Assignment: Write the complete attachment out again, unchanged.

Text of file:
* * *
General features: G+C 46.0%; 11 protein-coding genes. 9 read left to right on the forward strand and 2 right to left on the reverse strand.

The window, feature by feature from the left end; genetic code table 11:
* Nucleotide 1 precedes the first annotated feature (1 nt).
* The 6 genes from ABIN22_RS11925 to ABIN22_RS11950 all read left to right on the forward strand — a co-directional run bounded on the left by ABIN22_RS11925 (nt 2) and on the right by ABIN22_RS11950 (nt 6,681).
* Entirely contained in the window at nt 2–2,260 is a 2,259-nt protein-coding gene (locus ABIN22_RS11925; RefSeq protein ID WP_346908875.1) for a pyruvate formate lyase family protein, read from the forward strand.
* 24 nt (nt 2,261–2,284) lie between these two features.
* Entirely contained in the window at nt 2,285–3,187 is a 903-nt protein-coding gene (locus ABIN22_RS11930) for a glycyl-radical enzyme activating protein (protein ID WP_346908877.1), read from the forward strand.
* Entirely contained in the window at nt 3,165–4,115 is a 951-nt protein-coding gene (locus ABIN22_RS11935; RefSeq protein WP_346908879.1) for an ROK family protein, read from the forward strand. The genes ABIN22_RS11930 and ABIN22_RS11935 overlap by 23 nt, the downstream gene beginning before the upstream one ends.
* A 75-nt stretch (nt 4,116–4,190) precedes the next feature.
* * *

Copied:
General features: G+C 46.0%; 11 protein-coding genes. 9 read left to right on the forward strand and 2 right to left on the reverse strand.

The window, feature by feature from the left end; genetic code table 11:
* Nucleotide 1 precedes the first annotated feature (1 nt).
* The 6 genes from ABIN22_RS11925 to ABIN22_RS11950 all read left to right on the forward strand — a co-directional run bounded on the left by ABIN22_RS11925 (nt 2) and on the right by ABIN22_RS11950 (nt 6,681).
* Entirely contained in the window at nt 2–2,260 is a 2,259-nt protein-coding gene (locus ABIN22_RS11925; RefSeq protein ID WP_346908875.1) for a pyruvate formate lyase family protein, read from the forward strand.
* 24 nt (nt 2,261–2,284) lie between these two features.
* Entirely contained in the window at nt 2,285–3,187 is a 903-nt protein-coding gene (locus ABIN22_RS11930) for a glycyl-radical enzyme activating protein (protein ID WP_346908877.1), read from the forward strand.
* Entirely contained in the window at nt 3,165–4,115 is a 951-nt protein-coding gene (locus ABIN22_RS11935; RefSeq protein WP_346908879.1) for an ROK family protein, read from the forward strand. The genes ABIN22_RS11930 and ABIN22_RS11935 overlap by 23 nt, the downstream gene beginning before the upstream one ends.
* A 75-nt stretch (nt 4,116–4,190) precedes the next feature.